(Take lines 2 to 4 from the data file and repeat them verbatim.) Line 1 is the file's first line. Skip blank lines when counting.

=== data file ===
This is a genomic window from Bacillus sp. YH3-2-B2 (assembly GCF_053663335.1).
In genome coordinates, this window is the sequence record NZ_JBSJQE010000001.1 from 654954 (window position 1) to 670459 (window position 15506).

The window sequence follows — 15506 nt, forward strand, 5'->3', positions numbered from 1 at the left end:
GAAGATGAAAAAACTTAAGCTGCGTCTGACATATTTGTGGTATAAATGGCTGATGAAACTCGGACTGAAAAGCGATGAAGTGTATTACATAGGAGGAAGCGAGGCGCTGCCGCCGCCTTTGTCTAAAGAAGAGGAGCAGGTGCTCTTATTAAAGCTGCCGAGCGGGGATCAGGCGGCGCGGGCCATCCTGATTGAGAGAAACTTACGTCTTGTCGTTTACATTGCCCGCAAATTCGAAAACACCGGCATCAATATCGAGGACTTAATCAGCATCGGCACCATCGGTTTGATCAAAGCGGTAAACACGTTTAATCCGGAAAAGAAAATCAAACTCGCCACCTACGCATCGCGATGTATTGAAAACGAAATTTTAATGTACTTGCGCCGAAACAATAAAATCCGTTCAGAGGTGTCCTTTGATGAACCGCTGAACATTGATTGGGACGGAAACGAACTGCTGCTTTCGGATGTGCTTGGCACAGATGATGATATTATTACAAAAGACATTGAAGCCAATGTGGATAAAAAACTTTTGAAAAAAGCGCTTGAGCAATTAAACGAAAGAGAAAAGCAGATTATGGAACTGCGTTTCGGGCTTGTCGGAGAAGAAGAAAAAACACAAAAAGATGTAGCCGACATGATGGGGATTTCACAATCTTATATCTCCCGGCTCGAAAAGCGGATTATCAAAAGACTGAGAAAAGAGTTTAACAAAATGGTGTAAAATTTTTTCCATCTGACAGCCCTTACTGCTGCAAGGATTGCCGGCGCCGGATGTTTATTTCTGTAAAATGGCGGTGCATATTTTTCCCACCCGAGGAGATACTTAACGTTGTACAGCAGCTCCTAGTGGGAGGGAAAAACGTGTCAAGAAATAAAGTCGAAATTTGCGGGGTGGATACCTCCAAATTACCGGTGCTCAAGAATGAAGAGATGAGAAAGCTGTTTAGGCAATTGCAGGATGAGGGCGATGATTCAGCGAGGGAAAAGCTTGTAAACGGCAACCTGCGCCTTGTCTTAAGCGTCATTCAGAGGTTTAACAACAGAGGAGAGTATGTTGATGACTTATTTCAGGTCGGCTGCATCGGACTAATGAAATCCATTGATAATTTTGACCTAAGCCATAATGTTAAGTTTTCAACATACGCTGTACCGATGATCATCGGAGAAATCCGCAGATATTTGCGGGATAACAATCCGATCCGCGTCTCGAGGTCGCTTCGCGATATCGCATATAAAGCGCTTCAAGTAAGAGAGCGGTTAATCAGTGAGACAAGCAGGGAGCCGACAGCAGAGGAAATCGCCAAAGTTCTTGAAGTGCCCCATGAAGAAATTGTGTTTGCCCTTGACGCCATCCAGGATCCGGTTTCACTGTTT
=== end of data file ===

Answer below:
In genome coordinates, this window is the sequence record NZ_JBSJQE010000001.1 from 654954 (window position 1) to 670459 (window position 15506).

The window sequence follows — 15506 nt, forward strand, 5'->3', positions numbered from 1 at the left end:
GAAGATGAAAAAACTTAAGCTGCGTCTGACATATTTGTGGTATAAATGGCTGATGAAACTCGGACTGAAAAGCGATGAAGTGTATTACATAGGAGGAAGCGAGGCGCTGCCGCCGCCTTTGTCTAAAGAAGAGGAGCAGGTGCTCTTATTAAAGCTGCCGAGCGGGGATCAGGCGGCGCGGGCCATCCTGATTGAGAGAAACTTACGTCTTGTCGTTTACATTGCCCGCAAATTCGAAAACACCGGCATCAATATCGAGGACTTAATCAGCATCGGCACCATCGGTTTGATCAAAGCGGTAAACACGTTTAATCCGGAAAAGAAAATCAAACTCGCCACCTACGCATCGCGATGTATTGAAAACGAAATTTTAATGTACTTGCGCCGAAACAATAAAATCCGTTCAGAGGTGTCCTTTGATGAACCGCTGAACATTGATTGGGACGGAAACGAACTGCTGCTTTCGGATGTGCTTGGCACAGATGATGATATTATTACAAAAGACATTGAAGCCAATGTGGATAAAAAACTTTTGAAAAAAGCGCTTGAGCAATTAAACGAAAGAGAAAAGCAGATTATGGAACTGCGTTTCGGGCTTGTCGGAGAAGAAGAAAAAACACAAAAAGATGTAGCCGACATGATGGGGATTTCACAATCTTATATCTCCCGGCTCGAAAAGCGGATTATCAAAAGACTGAGAAAAGAGTTTAACAAAATGGTGTAAAATTTTTTCCATCTGACAGCCCTTACTGCTGCAAGGATTGCCGGCGCCGGATGTTTATTTCTGTAAAATGGCGGTGCATATTTTTCCCACCCGAGGAGATACTTAACGTTGTACAGCAGCTCCTAGTGGGAGGGAAAAACGTGTCAAGAAATAAAGTCGAAATTTGCGGGGTGGATACCTCCAAATTACCGGTGCTCAAGAATGAAGAGATGAGAAAGCTGTTTAGGCAATTGCAGGATGAGGGCGATGATTCAGCGAGGGAAAAGCTTGTAAACGGCAACCTGCGCCTTGTCTTAAGCGTCATTCAGAGGTTTAACAACAGAGGAGAGTATGTTGATGACTTATTTCAGGTCGGCTGCATCGGACTAATGAAATCCATTGATAATTTTGACCTAAGCCATAATGTTAAGTTTTCAACATACGCTGTACCGATGATCATCGGAGAAATCCGCAGATATTTGCGGGATAACAATCCGATCCGCGTCTCGAGGTCGCTTCGCGATATCGCATATAAAGCGCTTCAAGTAAGAGAGCGGTTAATCAGTGAGACAAGCAGGGAGCCGACAGCAGAGGAAATCGCCAAAGTTCTTGAAGTGCCCCATGAAGAAATTGTGTTTGCCCTTGACGCCATCCAGGATCCGGTTTCACTGTTT